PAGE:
20-20 vision – The greatest fighter from Ukraine: Wladimir Klitschko
Most countries have produced at least one or two special boxers whose ring exploits have been etched permanently in our collective memory. That includes tiny nations like Puerto Rico and behemoths like the U.S. and Mexico, as well many in between.
In this feature, The Ring looks closely at 20 countries with strong boxing traditions and selects the best fighter from each.
The process wasn’t easy. First, we had to select the 20 countries, which proved to be painstaking. Some nations that have produced memorable fighters didn’t make the list. And, second, choosing a single boxer from the countries that did make the cut was easy in some cases – Panama, for example – but excruciating in others.
The countries will be rolled out in alphabetical order one day at a time at The Ring.
Notes: The “five more” listed at the bottom of each capsule were among other fighters in the discussion for each nation. … Some boxers lived in more than one country. We assigned each to the country where they spent their formative years. For example, a fighter who left one country as a small child was assigned to his second country.
Birthdate / place: March 25, 1976 / Zhangiztobe, Kazakhstan
Years active: 1996-2017
Record: 64-5 (53 KOs)
Major titles: WBO heavyweight (2000-03), IBF heavyweight (2006-15), WBO heavyweight (2008-15), Ring heavyweight (2009-15), WBA heavyweight (2001-15)
Greatest victories: Chris Byrd (twice), Ruslan Chagaev, David Haye, Samuel Peter (twice), Alexander Povetkin, Kubrat Pulev
Background: When all is said and done, fellow Ukrainians like Vasiliy Lomachenko and Aleksandr Usyk might be considered the best fighters produced in the former Soviet country. One could even argue that Vitali Klitschko was the better of the two boxing brothers. However, as it stands now, no Ukrainian can even approach the accomplishments of the giant Dr. Steelhammer. The younger Klitschko brother held the WBO heavyweight title for 2½ years in the early 2000s, lost it and then reigned for nine-plus years as the untouchable king of heavyweights. His combined reign of 12 years is the longest in boxing history. Overall he made 23 successful title defenses, second only to the great Joe Louis’ 25. The 1996 Olympic super heavyweight champion hit some bumps in the road on his way to greatness. He was 24-0 and nearing a title shot when he was stopped in 11 rounds by fringe contender Ross Purrity in Kiev, the capital of Ukraine, raising questions about his toughness and fitness. Klitchko didn’t let the setback stop him. Two years later, in 2000, he put Chris Byrd down twice and nearly shut him out to win his first title. He successfully defended five times and then ran into big, strong South African Corrie Sanders, who put the champion down four times and stopped in the second round to win the title. Klitschko then won twice before running into more trouble, this time against fringe contender Lamon Brewster, who got up from a knockdown to stop Klitschko in five rounds in a fight for the vacant WBO title. No one could’ve imagined at that point that such a vulnerable fighter would evolve into a dominating heavyweight yet he did. Klitschko, working with legendary trainer Emanuel Steward, solved whatever problems he was having and was all but unbeatable until the last few years of his career. No one could cope with his long, strong jab, punishing right-hand power shots and underappreciated footwork, which allowed him to win 22 consecutive fights after the Brewster loss. Finally, as he approached his 40th birthday, he was outboxed by Tyson Fury to lose his titles and failed in a brave attempt to become champion against heir apparent Anthony Joshua. However, by then, Klitschko had already established his credentials as the most successful heavyweight of his time.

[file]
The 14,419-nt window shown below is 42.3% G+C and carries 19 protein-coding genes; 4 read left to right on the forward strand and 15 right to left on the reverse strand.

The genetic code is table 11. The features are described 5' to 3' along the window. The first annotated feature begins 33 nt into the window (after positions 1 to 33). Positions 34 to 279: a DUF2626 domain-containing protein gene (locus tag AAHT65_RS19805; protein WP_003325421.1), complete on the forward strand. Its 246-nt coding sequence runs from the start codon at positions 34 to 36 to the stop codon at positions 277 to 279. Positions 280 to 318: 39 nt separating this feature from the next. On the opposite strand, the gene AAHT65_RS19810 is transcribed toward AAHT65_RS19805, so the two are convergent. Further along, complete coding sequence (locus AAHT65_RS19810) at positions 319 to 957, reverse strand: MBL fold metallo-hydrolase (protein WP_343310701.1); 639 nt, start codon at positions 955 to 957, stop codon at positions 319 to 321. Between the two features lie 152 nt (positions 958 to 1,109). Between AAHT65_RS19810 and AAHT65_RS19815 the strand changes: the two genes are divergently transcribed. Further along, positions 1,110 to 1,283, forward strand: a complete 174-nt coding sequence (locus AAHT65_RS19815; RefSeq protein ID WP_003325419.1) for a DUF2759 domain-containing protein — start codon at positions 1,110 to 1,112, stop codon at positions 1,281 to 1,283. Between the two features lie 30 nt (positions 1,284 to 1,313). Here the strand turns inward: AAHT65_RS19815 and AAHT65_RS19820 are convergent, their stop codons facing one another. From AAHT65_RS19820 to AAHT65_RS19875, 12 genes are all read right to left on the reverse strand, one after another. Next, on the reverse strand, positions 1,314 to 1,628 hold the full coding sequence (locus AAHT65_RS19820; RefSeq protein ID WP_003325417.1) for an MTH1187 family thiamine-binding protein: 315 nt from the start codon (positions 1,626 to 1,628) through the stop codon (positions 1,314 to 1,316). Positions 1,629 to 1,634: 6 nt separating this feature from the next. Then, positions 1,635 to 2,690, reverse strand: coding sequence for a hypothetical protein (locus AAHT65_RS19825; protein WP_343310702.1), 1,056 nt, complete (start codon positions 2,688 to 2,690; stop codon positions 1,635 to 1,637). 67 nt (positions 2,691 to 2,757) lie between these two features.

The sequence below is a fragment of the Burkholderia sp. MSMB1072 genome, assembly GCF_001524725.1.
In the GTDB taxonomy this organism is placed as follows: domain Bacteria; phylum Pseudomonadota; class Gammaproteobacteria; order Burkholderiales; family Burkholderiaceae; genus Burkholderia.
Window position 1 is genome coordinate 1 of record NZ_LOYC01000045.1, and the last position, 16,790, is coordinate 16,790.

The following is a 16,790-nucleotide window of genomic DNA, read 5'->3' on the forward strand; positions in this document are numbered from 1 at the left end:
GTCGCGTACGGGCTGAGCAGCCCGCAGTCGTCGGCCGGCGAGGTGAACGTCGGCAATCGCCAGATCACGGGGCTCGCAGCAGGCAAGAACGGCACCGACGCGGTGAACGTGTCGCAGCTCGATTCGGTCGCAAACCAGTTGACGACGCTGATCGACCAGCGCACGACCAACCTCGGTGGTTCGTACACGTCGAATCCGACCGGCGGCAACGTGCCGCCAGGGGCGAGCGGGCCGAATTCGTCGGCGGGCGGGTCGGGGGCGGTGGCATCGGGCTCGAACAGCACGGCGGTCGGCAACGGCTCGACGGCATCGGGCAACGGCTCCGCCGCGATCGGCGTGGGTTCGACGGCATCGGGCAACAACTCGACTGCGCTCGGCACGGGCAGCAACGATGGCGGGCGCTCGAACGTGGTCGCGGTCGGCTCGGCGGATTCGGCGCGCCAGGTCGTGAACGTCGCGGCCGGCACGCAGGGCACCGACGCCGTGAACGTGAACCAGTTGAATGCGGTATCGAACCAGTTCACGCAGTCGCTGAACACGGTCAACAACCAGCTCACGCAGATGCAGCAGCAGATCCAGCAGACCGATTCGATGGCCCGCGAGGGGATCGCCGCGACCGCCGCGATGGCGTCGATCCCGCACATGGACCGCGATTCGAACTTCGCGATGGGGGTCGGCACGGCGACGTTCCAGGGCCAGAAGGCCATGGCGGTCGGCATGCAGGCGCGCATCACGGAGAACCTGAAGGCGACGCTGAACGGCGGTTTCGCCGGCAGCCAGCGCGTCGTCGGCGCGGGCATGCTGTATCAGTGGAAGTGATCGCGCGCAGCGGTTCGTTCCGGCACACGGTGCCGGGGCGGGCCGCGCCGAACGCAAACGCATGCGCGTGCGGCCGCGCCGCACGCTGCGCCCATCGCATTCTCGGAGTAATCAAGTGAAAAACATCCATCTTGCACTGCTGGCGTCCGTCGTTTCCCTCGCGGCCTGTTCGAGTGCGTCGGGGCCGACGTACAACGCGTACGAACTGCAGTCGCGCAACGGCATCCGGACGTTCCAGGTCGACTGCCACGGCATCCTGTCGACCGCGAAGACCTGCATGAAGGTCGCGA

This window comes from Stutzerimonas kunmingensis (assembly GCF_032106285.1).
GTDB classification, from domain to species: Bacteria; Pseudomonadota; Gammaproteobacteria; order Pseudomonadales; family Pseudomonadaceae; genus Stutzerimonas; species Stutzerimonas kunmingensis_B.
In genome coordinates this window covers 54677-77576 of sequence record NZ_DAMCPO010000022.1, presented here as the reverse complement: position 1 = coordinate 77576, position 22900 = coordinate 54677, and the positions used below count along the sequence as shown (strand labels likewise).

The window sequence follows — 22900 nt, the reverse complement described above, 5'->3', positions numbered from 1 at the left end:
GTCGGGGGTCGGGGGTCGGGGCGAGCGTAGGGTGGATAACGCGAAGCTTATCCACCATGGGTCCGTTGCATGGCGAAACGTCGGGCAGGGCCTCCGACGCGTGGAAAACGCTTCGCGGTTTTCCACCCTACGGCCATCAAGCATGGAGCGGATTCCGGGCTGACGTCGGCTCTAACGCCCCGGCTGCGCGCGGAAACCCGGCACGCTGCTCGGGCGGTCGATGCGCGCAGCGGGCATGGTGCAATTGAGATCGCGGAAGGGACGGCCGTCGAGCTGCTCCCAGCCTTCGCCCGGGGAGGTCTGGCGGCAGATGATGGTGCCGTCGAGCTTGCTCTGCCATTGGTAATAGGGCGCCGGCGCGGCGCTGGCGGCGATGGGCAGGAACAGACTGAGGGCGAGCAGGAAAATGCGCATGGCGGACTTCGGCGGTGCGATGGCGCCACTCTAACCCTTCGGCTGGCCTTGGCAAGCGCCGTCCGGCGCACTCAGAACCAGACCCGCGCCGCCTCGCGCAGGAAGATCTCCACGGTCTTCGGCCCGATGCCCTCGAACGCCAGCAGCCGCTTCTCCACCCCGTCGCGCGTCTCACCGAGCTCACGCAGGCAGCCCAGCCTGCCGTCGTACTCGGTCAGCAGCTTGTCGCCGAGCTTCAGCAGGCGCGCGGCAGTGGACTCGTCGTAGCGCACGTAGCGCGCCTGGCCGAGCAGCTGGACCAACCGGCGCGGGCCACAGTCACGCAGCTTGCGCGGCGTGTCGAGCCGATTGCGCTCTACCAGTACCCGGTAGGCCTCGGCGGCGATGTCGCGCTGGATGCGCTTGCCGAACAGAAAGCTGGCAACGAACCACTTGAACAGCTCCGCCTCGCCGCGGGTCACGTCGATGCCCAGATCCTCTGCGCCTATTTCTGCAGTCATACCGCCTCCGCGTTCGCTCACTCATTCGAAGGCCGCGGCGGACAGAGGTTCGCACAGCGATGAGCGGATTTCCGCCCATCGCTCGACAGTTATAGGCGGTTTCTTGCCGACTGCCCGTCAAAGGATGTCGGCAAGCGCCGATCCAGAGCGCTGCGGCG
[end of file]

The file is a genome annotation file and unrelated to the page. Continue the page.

Quote: “He’s the most accurate, single-punch knockout guy I have ever seen,” Emanuel Steward said. “A guy can be completely fine, not hurt, and Wladimir can put his lights out with one shot.”
Five more from Ukraine (in alphabetical order): Oleksandr Gvozdyk, Vitali Klitschko, Andreas Kotelnik, Vasyl Lomachenko, Aleksandr Usyk
Next up: United Kingdom
Ones you missed:
Argentina: Carlos Monzon
Australia: Jeff Fenech
Canada: Sam Langford
Cuba: Jose Napoles
France: Marcel Cerdan
Germany: Max Schmeling
Ghana: Azumah Nelson
Ireland: Barry McGuigan
Italy: Nino Benvenuti
Japan: Fighting Harada
Mexico: Julio Cesar Chavez
Panama: Roberto Duran
Philippines: Manny Pacquiao
Puerto Rico: Wilfredo Gomez
Russia: Kostya Tzsyu
South Africa: Brian Mitchell
Thailand: Khaosai Galaxy
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